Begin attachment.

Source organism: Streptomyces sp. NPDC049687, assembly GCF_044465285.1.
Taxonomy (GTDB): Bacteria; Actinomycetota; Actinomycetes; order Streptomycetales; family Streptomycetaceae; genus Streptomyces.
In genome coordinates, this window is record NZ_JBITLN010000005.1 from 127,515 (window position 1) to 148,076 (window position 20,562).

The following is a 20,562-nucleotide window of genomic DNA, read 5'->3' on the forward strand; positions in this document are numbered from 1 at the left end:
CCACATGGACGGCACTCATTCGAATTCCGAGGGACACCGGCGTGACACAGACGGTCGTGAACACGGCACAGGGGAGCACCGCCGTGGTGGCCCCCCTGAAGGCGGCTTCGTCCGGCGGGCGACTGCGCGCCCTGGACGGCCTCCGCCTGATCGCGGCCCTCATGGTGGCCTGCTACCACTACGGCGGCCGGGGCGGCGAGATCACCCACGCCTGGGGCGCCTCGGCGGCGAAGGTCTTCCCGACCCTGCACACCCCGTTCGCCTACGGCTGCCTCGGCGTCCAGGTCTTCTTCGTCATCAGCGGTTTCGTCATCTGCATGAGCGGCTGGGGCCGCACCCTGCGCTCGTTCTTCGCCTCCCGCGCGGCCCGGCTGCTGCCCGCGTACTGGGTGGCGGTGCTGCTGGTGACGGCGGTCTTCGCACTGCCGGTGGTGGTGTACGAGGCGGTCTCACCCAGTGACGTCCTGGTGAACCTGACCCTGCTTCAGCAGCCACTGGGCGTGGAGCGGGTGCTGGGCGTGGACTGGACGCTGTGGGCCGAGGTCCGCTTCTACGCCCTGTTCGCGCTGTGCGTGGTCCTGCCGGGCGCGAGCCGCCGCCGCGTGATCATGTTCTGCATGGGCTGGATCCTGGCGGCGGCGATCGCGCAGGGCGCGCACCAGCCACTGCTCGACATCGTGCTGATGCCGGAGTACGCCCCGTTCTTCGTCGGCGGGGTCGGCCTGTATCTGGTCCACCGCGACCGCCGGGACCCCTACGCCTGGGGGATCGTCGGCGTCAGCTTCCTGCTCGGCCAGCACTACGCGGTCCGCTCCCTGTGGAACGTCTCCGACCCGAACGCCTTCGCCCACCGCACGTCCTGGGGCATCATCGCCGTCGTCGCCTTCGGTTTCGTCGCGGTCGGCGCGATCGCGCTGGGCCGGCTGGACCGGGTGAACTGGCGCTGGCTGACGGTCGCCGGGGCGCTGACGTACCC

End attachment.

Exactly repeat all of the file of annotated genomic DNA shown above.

Source organism: Streptomyces sp. NPDC049687, assembly GCF_044465285.1.
Taxonomy (GTDB): Bacteria; Actinomycetota; Actinomycetes; order Streptomycetales; family Streptomycetaceae; genus Streptomyces.
In genome coordinates, this window is record NZ_JBITLN010000005.1 from 127,515 (window position 1) to 148,076 (window position 20,562).

The following is a 20,562-nucleotide window of genomic DNA, read 5'->3' on the forward strand; positions in this document are numbered from 1 at the left end:
CCACATGGACGGCACTCATTCGAATTCCGAGGGACACCGGCGTGACACAGACGGTCGTGAACACGGCACAGGGGAGCACCGCCGTGGTGGCCCCCCTGAAGGCGGCTTCGTCCGGCGGGCGACTGCGCGCCCTGGACGGCCTCCGCCTGATCGCGGCCCTCATGGTGGCCTGCTACCACTACGGCGGCCGGGGCGGCGAGATCACCCACGCCTGGGGCGCCTCGGCGGCGAAGGTCTTCCCGACCCTGCACACCCCGTTCGCCTACGGCTGCCTCGGCGTCCAGGTCTTCTTCGTCATCAGCGGTTTCGTCATCTGCATGAGCGGCTGGGGCCGCACCCTGCGCTCGTTCTTCGCCTCCCGCGCGGCCCGGCTGCTGCCCGCGTACTGGGTGGCGGTGCTGCTGGTGACGGCGGTCTTCGCACTGCCGGTGGTGGTGTACGAGGCGGTCTCACCCAGTGACGTCCTGGTGAACCTGACCCTGCTTCAGCAGCCACTGGGCGTGGAGCGGGTGCTGGGCGTGGACTGGACGCTGTGGGCCGAGGTCCGCTTCTACGCCCTGTTCGCGCTGTGCGTGGTCCTGCCGGGCGCGAGCCGCCGCCGCGTGATCATGTTCTGCATGGGCTGGATCCTGGCGGCGGCGATCGCGCAGGGCGCGCACCAGCCACTGCTCGACATCGTGCTGATGCCGGAGTACGCCCCGTTCTTCGTCGGCGGGGTCGGCCTGTATCTGGTCCACCGCGACCGCCGGGACCCCTACGCCTGGGGGATCGTCGGCGTCAGCTTCCTGCTCGGCCAGCACTACGCGGTCCGCTCCCTGTGGAACGTCTCCGACCCGAACGCCTTCGCCCACCGCACGTCCTGGGGCATCATCGCCGTCGTCGCCTTCGGTTTCGTCGCGGTCGGCGCGATCGCGCTGGGCCGGCTGGACCGGGTGAACTGGCGCTGGCTGACGGTCGCCGGGGCGCTGACGTACCC